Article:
Written by PETA
I've been vegan for more than 20 years and thought that was a long time, but Loreen Dinwiddie takes the vegan cake. The Oregon resident, who just celebrated her 108th birthday, went vegan in 1922 and never looked back. Loreen attributes her longevity to "fruits, vegetables, and nuts. It's all there in the Bible." She may be onto something, since studies show that vegans slash their risk of our nation's top killers: heart disease, cancer, strokes, and diabetes.
Watch Loreen in action and see if you don't agree that she deserves our vote for Cutest Vegan Centenarian. Do you know someone who's been vegan as long (or nearly as long) as Loreen? Comment and tell us about it!
Written by Alisa Mullins
A new Oxford University study reinforces what we've been saying for some time now: Cutting your meat and dairy intake can improve your health—and quite possibly save your life. Indeed, the report found that even if Britons simply lowered their meat consumption to three servings per week, about 45,000 fewer of them would die each year from heart disease, cancer, and strokes. And that doesn't even take into account the more than 1 billion animals who are killed for food each year in the U.K., most of whom would be spared if the nation's citizens heeded the warnings of the study and cut their intake of meat and dairy products.
Of course, no matter which side of the Atlantic you're on, you don't have to wait for your fellow citizens to go vegetarian en masse—you can improve your own health and save thousands of animals' lives just by switching to a plant-centered (or "-centred," for you Brits) diet. Click here for more on why and how to go vegan.
Written by Jeff Mackey
One reason I'm glad to live in Houston is that the Texas Medical Center is here. The center includes some of the country's leading health care facilities, such as the Texas Heart Institute (THI)—which was recently named one of America's best centers for heart care for the 20th consecutive year. So THI seems like the perfect place to display our sizzling "Bypass Heart Disease" ad, which features a sexy nurse touting the cardiovascular benefits of a vegan diet.
We've sent our request to the institute's president, but now we want our readers to weigh in. Please vote in the following poll. And as always, feel free to share your thoughts in the comments section.
Should THI use PETA's sexy nurse poster to let people know that they can improve their heart health by removing fatty and cholesterol-laden meat, milk, and eggscustomer surveys
As if heart disease, cancer, strokes, and diabetes weren't enough, we've just learned of another shocking health fact that will have you replacing the flesh on your fork. Meat is linked to anaphylactic shock.
Researchers from the University of Virginia, the University of Tennessee, and the John James Medical Centre in Australia recently discovered that meat allergies may be much more common than we once thought. The scientists examined 60 patients who suffered from recurring cases of unexplained anaphylaxis and found that nearly half of those people were actually reacting to a carbohydrate in meat. Symptoms of the meat-induced allergy don't appear until hours after eating, making the dangerous reaction difficult to trace.
A potentially deadly allergic reaction that's almost impossible to trace? Sounds like an easy path to an early grave. But even if you're not allergic to meat, we'd like to let you in on a secret to a longer, healthier life. Give your body a break and start eating a cruelty-free diet.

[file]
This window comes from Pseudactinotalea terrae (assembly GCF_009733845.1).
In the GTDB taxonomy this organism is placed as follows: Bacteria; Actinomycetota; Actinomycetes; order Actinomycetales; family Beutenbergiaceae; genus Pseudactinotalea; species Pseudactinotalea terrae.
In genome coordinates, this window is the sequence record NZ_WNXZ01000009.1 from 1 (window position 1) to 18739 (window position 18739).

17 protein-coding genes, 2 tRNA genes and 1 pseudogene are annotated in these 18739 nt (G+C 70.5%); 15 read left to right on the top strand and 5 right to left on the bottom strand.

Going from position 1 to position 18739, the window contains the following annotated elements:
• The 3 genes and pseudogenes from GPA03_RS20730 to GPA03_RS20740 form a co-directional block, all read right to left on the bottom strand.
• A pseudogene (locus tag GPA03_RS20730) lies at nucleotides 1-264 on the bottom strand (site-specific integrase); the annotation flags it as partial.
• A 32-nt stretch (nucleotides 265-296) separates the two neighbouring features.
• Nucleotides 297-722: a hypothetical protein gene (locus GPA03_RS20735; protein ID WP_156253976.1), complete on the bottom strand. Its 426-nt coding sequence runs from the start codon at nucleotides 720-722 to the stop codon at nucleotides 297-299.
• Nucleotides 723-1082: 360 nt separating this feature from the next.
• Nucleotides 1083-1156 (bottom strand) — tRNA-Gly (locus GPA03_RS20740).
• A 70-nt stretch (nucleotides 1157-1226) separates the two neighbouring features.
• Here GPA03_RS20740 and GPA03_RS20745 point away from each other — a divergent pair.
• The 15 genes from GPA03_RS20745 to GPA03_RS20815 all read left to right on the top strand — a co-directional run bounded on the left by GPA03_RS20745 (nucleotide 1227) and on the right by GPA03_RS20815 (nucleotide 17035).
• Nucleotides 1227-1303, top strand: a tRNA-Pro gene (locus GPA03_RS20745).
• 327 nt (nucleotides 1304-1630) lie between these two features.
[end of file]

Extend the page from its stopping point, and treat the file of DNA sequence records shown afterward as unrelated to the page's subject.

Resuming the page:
Written by Logan Scherer
Another day, another strand unravels from SeaWorld's carefully crafted damage-control campaign in the wake of the tragic death of a trainer at the Orlando park last week. The scandal du jour is that, back in 2007, after a trainer at the San Diego SeaWorld nearly drowned after being dragged underwater by an orca, the California Division of the Occupational Safety and Health Administration (Cal/OSHA) issued a report concluding that a fatal attack on a SeaWorld trainer was "inevitable" and not a matter of "if" but "when."
But the Cal/OSHA backpedaled on its warning after SeaWorld whined and moaned and claimed that the report was "full of inaccuracies and speculation" and described the staffer who wrote it as "uninformed and reckless." Interesting choice of words: Who's looking reckless now, SeaWorld?
But wait—there's more! According to a former SeaWorld trainer quoted in the Los Angeles Times' blog, Unleashed, because Tilly is a male orca being forced to live in unnaturally close quarters with females in a matriarchal society, he is a fish out of water, so to speak—he has no solid position in the pecking order. As a result, he has to be kept separated from the other whales with gates. In a somewhat cryptically worded statement, the former SeaWorld trainer mentioned that "threat-displays" and "less room to maneuver because of his massive size" have resulted in Tilly's teeth being "broken off." In short, "he doesn't have any viable teeth left." Reading between the lines, we can only wonder if Tilly is so frustrated and maddened by his plight that he has systematically broken off all his own teeth by gnawing on and bashing his head against gates. Wow, aside from that little matter of killing three people, he sounds so happy and well-adjusted, doesn't he?
You can read more about SeaWorld's miserable and short-lived orcas in an essaypenned by Debbie Leahy, PETA's director of captive animal rescue and enforcement, that appeared in the Minneapolis Star-Tribune and several other newspapers.
Written by Alisa Mullins
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Almost all of us grew up eating meat, wearing leather, and going to circuses and zoos. We never considered the impact of these actions on the animals involved. For whatever reason, you are now asking the question: Why should animals have rights? Read more.